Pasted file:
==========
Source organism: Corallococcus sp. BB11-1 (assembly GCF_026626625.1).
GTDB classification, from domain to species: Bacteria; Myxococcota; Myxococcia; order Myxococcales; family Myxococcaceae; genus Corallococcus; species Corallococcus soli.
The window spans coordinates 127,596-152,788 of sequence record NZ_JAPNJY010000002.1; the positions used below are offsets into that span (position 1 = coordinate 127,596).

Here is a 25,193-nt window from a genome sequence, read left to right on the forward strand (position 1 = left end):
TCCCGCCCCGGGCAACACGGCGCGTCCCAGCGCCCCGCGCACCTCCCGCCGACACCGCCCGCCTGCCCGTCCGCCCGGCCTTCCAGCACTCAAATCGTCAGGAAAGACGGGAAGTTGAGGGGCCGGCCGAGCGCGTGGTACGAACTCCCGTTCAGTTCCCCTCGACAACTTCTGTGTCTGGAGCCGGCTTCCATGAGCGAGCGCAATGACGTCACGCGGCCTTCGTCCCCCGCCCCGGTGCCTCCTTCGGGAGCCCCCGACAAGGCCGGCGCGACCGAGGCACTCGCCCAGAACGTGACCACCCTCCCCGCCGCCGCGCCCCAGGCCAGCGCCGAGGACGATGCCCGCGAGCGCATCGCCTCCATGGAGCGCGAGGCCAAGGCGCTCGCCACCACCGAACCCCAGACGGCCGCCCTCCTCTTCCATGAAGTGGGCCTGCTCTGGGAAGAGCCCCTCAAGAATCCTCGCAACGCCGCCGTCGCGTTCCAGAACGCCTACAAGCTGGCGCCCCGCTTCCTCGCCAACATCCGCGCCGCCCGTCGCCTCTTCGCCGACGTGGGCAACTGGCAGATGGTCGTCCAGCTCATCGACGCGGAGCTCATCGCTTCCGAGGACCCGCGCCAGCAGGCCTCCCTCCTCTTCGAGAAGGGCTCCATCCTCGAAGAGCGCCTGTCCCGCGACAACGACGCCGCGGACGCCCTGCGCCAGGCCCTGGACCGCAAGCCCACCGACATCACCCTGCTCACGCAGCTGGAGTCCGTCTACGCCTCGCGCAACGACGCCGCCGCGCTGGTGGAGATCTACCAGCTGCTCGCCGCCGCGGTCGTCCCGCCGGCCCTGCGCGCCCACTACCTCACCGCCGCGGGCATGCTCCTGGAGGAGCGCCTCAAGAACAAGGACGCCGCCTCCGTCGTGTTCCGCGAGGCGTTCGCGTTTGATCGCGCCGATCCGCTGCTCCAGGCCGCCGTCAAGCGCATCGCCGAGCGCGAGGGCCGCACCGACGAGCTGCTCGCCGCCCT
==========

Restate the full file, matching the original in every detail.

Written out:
Source organism: Corallococcus sp. BB11-1 (assembly GCF_026626625.1).
GTDB classification, from domain to species: Bacteria; Myxococcota; Myxococcia; order Myxococcales; family Myxococcaceae; genus Corallococcus; species Corallococcus soli.
The window spans coordinates 127,596-152,788 of sequence record NZ_JAPNJY010000002.1; the positions used below are offsets into that span (position 1 = coordinate 127,596).

Here is a 25,193-nt window from a genome sequence, read left to right on the forward strand (position 1 = left end):
TCCCGCCCCGGGCAACACGGCGCGTCCCAGCGCCCCGCGCACCTCCCGCCGACACCGCCCGCCTGCCCGTCCGCCCGGCCTTCCAGCACTCAAATCGTCAGGAAAGACGGGAAGTTGAGGGGCCGGCCGAGCGCGTGGTACGAACTCCCGTTCAGTTCCCCTCGACAACTTCTGTGTCTGGAGCCGGCTTCCATGAGCGAGCGCAATGACGTCACGCGGCCTTCGTCCCCCGCCCCGGTGCCTCCTTCGGGAGCCCCCGACAAGGCCGGCGCGACCGAGGCACTCGCCCAGAACGTGACCACCCTCCCCGCCGCCGCGCCCCAGGCCAGCGCCGAGGACGATGCCCGCGAGCGCATCGCCTCCATGGAGCGCGAGGCCAAGGCGCTCGCCACCACCGAACCCCAGACGGCCGCCCTCCTCTTCCATGAAGTGGGCCTGCTCTGGGAAGAGCCCCTCAAGAATCCTCGCAACGCCGCCGTCGCGTTCCAGAACGCCTACAAGCTGGCGCCCCGCTTCCTCGCCAACATCCGCGCCGCCCGTCGCCTCTTCGCCGACGTGGGCAACTGGCAGATGGTCGTCCAGCTCATCGACGCGGAGCTCATCGCTTCCGAGGACCCGCGCCAGCAGGCCTCCCTCCTCTTCGAGAAGGGCTCCATCCTCGAAGAGCGCCTGTCCCGCGACAACGACGCCGCGGACGCCCTGCGCCAGGCCCTGGACCGCAAGCCCACCGACATCACCCTGCTCACGCAGCTGGAGTCCGTCTACGCCTCGCGCAACGACGCCGCCGCGCTGGTGGAGATCTACCAGCTGCTCGCCGCCGCGGTCGTCCCGCCGGCCCTGCGCGCCCACTACCTCACCGCCGCGGGCATGCTCCTGGAGGAGCGCCTCAAGAACAAGGACGCCGCCTCCGTCGTGTTCCGCGAGGCGTTCGCGTTTGATCGCGCCGATCCGCTGCTCCAGGCCGCCGTCAAGCGCATCGCCGAGCGCGAGGGCCGCACCGACGAGCTGCTCGCCGCCCT